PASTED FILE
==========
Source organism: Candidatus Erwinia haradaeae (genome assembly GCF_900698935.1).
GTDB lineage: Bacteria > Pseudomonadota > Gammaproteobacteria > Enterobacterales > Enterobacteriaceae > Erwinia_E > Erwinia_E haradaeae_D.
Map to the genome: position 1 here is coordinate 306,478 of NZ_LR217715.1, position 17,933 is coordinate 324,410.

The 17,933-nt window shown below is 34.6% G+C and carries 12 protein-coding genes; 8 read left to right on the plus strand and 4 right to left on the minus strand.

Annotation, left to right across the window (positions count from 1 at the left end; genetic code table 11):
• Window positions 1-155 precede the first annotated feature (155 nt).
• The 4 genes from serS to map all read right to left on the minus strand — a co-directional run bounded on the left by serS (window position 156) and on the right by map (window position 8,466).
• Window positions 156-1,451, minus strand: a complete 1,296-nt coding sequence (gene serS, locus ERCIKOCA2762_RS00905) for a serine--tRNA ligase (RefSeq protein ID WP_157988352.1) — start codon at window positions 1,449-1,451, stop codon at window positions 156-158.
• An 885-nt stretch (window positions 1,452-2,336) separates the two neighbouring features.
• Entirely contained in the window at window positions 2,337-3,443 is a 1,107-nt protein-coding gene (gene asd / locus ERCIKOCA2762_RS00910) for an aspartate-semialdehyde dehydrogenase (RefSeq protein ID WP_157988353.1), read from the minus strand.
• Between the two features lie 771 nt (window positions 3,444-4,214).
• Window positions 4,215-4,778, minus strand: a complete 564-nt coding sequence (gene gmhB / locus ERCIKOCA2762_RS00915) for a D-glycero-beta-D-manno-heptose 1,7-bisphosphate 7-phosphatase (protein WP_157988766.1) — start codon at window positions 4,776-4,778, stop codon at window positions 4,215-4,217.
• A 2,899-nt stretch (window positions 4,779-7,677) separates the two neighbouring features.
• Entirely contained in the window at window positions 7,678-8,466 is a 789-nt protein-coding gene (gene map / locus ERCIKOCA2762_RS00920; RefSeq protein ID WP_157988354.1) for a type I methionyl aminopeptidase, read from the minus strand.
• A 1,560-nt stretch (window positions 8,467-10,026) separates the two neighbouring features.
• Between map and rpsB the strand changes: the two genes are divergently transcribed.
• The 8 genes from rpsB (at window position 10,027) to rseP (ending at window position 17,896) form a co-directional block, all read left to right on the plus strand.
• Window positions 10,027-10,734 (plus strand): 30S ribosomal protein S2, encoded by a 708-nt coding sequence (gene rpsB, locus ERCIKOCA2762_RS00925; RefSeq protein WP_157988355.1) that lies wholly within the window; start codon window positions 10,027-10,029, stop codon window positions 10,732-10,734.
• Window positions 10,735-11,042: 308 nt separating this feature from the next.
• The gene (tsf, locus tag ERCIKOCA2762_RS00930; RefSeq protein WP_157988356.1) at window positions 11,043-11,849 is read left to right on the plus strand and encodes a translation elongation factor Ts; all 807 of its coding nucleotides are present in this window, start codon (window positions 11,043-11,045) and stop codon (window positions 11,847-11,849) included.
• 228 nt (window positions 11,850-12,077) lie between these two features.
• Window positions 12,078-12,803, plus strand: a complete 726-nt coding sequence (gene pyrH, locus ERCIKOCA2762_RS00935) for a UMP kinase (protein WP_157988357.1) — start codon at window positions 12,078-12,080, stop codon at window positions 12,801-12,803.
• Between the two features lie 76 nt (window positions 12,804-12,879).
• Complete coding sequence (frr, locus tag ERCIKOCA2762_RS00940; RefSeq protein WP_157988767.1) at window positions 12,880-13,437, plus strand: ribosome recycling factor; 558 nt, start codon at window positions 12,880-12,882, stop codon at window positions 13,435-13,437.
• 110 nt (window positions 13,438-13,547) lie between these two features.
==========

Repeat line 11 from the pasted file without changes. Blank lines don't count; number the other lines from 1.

• Between the two features lie 771 nt (window positions 3,444-4,214).